Elon responded to all this blowback by reminding onlookers that, as one of the creators of PayPal, he might have some insight.

This is pretty thin gruel on technical grounds, given how fundamentally different blockchain currencies are from mere digital banking rails. It also seems to highlight a big political blind spot for Musk, because PayPal is precisely the kind of centralized and censorious payments provider crypto is dedicated to upending.

In other words, Musk defended himself by doubling down on the Peter Principle.

Don’t follow leaders, check your parking meters

To the genuine credit of the crypto community, all of this has been met with withering scorn toward Musk, occasionally the richest man in the world. If he had any designs on taking a leadership position in the crypto community, he has likely destroyed them.

Some, admittedly, are more than happy to let him remain the “dogefather.”

This response is admirable simply because it shows no willingness to sacrifice the truth to coddle a misinformed but influential billionaire. More broadly, negging Musk seems positive for the industry simply because he lacks the right character to positively contribute. His embrace of arrogance extends to recently taking the title of “Technoking of Tesla.” That’s of course a bit of a joke, but there’s always truth in a joke – and crypto has no appetite for kings.

You can push back against that sort of empty swagger when your own position is so strong. Even after Musk’s rug-pull, BTC and doge prices are still above where they were just three months ago. Musk’s adventures in crypto have almost certainly been a long-term net positive simply by virtue of raising awareness, and so there’s little mourning as he files out the revolving door marked “dilettantes.”

By contrast, bitcoin was crucial to Tesla’s most recent earnings win. “Elon needs bitcoin more than bitcoin needs Elon” isn’t just a mantra, it’s simple reality.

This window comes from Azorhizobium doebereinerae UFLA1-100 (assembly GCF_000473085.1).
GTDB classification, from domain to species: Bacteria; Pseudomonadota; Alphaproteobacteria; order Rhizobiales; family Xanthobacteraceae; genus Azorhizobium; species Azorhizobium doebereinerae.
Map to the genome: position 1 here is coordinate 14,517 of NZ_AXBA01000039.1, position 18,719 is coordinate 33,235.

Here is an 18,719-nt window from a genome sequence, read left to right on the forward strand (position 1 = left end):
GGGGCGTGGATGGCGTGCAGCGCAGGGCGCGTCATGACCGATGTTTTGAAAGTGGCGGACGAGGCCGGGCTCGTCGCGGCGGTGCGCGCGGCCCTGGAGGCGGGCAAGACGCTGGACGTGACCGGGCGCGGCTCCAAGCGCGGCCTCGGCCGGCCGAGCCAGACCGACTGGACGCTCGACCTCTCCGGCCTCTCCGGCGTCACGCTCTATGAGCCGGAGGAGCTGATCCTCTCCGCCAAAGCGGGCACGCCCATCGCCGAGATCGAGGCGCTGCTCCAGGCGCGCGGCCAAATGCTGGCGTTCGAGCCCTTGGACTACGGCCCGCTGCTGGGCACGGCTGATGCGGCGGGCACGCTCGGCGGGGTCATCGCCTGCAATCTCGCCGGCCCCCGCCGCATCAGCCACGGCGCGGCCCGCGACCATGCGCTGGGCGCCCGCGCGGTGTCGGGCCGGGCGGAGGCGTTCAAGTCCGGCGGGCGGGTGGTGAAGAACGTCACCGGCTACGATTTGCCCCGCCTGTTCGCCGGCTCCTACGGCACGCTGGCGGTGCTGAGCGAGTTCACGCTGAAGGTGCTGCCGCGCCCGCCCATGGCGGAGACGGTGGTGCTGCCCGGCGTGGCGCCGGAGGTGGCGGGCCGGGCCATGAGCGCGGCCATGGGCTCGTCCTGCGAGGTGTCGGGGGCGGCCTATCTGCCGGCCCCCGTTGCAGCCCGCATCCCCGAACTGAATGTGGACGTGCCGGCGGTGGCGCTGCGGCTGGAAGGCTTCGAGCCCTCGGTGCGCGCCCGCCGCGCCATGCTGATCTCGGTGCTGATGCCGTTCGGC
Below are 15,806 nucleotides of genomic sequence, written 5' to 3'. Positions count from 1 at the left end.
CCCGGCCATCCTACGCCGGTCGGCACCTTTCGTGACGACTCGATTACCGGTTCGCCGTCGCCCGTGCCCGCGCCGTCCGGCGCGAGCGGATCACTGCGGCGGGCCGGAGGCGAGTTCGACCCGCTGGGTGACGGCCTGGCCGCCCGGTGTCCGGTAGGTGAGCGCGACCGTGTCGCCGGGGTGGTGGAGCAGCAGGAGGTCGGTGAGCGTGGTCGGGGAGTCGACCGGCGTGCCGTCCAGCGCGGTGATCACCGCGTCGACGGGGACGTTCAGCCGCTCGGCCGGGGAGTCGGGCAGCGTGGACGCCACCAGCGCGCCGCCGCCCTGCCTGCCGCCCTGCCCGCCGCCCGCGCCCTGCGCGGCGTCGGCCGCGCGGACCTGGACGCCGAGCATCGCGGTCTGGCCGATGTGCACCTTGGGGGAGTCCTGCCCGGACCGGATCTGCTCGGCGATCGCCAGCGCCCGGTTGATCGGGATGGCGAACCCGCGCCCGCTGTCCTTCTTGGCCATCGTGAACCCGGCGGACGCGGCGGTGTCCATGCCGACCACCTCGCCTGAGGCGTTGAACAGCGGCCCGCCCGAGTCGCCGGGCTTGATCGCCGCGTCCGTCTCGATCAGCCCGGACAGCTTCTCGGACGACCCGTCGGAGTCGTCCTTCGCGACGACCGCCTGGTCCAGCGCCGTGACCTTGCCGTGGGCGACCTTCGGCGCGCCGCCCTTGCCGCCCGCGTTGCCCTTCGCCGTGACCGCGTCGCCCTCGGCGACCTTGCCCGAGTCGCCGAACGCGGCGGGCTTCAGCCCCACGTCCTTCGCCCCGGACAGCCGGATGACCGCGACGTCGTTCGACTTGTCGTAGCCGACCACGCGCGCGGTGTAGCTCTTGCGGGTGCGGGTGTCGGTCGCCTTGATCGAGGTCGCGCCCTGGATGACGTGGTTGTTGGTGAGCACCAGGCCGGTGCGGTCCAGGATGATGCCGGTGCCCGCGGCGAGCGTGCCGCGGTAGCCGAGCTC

Compare Elon’s behavior with two other figures who could rightly declare themselves king of something or other: Vitalik Buterin and Jack Dorsey. You might not even immediately connect Dorsey to crypto, but he made a huge splash by adding bitcoin sales to the Cash App in January 2018, and Square has also been funding bitcoin development for years.

That’s arguably more than Elon Musk has ever done for crypto, and yet Dorsey hasn’t shown anything close to Elon’s yen for philosopher-king mountaintop declarations. (And Square, for what it’s worth, is in the process of eating PayPal’s lunch.)

An even more sterling example was provided by Vitalik Buterin, nearly simultaneously with Elon’s peacocking. Vitalik Buterin, co-founder and figurehead of Ethereum, simply destroyed billions of dollars’ worth of altcoins he had been “gifted” unwillingly in an apparent marketing stunt. He also warned token founders not to pull the same shenanigans again, saying “I don’t *want* to be a locus of power of that kind.”

Vitalik’s gesture, unlike Elon’s declarations, was met with widespread praise. Not only was it a seeming rebuke of the same spammy token-generation that doge itself was intended to spoof, Vitalik’s disavowal of his own influence is fully in line with the leaderless, community-driven ethos at the core of crypto.

It’s an example Musk could stand to learn from.